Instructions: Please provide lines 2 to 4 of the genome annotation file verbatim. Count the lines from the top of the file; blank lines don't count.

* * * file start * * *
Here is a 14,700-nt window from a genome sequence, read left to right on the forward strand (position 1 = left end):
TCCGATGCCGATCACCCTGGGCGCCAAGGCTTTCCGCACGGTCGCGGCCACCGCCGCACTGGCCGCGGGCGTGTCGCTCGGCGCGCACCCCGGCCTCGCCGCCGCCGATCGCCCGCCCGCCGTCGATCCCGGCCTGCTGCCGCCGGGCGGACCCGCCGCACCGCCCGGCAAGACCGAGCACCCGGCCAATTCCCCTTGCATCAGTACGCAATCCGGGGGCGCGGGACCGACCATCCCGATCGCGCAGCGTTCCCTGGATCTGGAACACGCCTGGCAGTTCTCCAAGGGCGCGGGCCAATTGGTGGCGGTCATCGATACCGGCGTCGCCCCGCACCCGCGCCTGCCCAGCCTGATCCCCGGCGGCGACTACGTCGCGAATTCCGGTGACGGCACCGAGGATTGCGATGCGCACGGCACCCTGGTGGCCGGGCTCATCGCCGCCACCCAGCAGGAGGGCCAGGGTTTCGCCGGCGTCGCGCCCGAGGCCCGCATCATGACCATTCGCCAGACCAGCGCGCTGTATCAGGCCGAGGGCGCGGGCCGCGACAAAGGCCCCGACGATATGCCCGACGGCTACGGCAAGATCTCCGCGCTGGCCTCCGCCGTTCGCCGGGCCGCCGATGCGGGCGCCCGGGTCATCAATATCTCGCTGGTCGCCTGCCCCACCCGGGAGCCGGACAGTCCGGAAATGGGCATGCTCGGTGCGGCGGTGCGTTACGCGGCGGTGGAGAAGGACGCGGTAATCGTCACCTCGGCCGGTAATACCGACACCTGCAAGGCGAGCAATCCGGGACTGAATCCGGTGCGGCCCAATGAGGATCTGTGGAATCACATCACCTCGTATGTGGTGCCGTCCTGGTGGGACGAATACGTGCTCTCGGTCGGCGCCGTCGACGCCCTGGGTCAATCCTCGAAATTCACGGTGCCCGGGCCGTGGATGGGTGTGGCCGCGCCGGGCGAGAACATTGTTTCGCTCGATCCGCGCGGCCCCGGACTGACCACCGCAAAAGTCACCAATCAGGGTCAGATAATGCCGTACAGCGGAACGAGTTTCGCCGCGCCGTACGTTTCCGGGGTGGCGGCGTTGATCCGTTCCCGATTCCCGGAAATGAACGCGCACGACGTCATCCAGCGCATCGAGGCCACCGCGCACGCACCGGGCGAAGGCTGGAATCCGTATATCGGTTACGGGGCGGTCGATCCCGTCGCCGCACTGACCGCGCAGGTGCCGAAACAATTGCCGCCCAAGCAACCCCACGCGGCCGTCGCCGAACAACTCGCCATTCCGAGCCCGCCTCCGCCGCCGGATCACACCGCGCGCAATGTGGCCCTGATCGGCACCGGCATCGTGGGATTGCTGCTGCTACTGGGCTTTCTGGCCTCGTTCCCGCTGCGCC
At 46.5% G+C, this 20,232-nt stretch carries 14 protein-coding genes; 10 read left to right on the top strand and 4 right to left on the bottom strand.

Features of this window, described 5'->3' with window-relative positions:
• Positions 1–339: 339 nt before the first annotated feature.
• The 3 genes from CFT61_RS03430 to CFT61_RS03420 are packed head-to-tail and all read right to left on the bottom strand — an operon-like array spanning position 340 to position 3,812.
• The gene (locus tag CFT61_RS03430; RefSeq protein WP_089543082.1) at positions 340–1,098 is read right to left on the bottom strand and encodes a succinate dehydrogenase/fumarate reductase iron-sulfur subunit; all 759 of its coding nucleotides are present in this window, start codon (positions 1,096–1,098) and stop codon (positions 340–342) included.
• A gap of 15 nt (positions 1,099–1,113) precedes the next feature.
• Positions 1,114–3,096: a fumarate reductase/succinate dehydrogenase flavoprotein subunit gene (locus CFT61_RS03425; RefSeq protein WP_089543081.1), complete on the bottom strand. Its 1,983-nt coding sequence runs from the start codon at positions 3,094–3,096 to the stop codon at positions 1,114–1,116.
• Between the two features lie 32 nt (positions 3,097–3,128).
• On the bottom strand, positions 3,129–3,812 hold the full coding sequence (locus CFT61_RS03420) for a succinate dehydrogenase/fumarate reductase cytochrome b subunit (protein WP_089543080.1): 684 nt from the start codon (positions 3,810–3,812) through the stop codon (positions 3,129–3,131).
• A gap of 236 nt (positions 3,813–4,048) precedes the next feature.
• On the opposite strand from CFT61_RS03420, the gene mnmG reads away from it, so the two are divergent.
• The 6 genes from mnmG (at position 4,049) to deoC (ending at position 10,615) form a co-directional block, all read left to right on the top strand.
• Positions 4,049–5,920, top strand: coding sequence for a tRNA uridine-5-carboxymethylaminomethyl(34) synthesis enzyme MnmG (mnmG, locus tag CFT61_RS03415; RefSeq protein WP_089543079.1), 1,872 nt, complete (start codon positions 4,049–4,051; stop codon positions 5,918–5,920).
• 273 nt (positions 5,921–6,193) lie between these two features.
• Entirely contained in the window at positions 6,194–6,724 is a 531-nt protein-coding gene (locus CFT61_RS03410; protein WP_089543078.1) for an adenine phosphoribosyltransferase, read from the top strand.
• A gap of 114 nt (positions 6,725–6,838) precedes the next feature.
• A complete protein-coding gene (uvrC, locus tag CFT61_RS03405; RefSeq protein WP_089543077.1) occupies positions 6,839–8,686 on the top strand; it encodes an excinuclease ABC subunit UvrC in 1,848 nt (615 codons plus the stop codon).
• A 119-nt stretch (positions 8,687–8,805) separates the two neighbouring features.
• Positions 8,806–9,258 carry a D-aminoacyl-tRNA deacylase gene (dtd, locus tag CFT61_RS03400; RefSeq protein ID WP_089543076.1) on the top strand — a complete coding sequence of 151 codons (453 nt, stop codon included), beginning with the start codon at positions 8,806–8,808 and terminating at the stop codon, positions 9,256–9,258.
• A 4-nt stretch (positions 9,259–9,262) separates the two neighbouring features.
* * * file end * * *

TCCGATGCCGATCACCCTGGGCGCCAAGGCTTTCCGCACGGTCGCGGCCACCGCCGCACTGGCCGCGGGCGTGTCGCTCGGCGCGCACCCCGGCCTCGCCGCCGCCGATCGCCCGCCCGCCGTCGATCCCGGCCTGCTGCCGCCGGGCGGACCCGCCGCACCGCCCGGCAAGACCGAGCACCCGGCCAATTCCCCTTGCATCAGTACGCAATCCGGGGGCGCGGGACCGACCATCCCGATCGCGCAGCGTTCCCTGGATCTGGAACACGCCTGGCAGTTCTCCAAGGGCGCGGGCCAATTGGTGGCGGTCATCGATACCGGCGTCGCCCCGCACCCGCGCCTGCCCAGCCTGATCCCCGGCGGCGACTACGTCGCGAATTCCGGTGACGGCACCGAGGATTGCGATGCGCACGGCACCCTGGTGGCCGGGCTCATCGCCGCCACCCAGCAGGAGGGCCAGGGTTTCGCCGGCGTCGCGCCCGAGGCCCGCATCATGACCATTCGCCAGACCAGCGCGCTGTATCAGGCCGAGGGCGCGGGCCGCGACAAAGGCCCCGACGATATGCCCGACGGCTACGGCAAGATCTCCGCGCTGGCCTCCGCCGTTCGCCGGGCCGCCGATGCGGGCGCCCGGGTCATCAATATCTCGCTGGTCGCCTGCCCCACCCGGGAGCCGGACAGTCCGGAAATGGGCATGCTCGGTGCGGCGGTGCGTTACGCGGCGGTGGAGAAGGACGCGGTAATCGTCACCTCGGCCGGTAATACCGACACCTGCAAGGCGAGCAATCCGGGACTGAATCCGGTGCGGCCCAATGAGGATCTGTGGAATCACATCACCTCGTATGTGGTGCCGTCCTGGTGGGACGAATACGTGCTCTCGGTCGGCGCCGTCGACGCCCTGGGTCAATCCTCGAAATTCACGGTGCCCGGGCCGTGGATGGGTGTGGCCGCGCCGGGCGAGAACATTGTTTCGCTCGATCCGCGCGGCCCCGGACTGACCACCGCAAAAGTCACCAATCAGGGTCAGATAATGCCGTACAGCGGAACGAGTTTCGCCGCGCCGTACGTTTCCGGGGTGGCGGCGTTGATCCGTTCCCGATTCCCGGAAATGAACGCGCACGACGTCATCCAGCGCATCGAGGCCACCGCGCACGCACCGGGCGAAGGCTGGAATCCGTATATCGGTTACGGGGCGGTCGATCCCGTCGCCGCACTGACCGCGCAGGTGCCGAAACAATTGCCGCCCAAGCAACCCCACGCGGCCGTCGCCGAACAACTCGCCATTCCGAGCCCGCCTCCGCCGCCGGATCACACCGCGCGCAATGTGGCCCTGATCGGCACCGGCATCGTGGGATTGCTGCTGCTACTGGGCTTTCTGGCCTCGTTCCCGCTGCGCC
At 46.5% G+C, this 20,232-nt stretch carries 14 protein-coding genes; 10 read left to right on the top strand and 4 right to left on the bottom strand.

Features of this window, described 5'->3' with window-relative positions: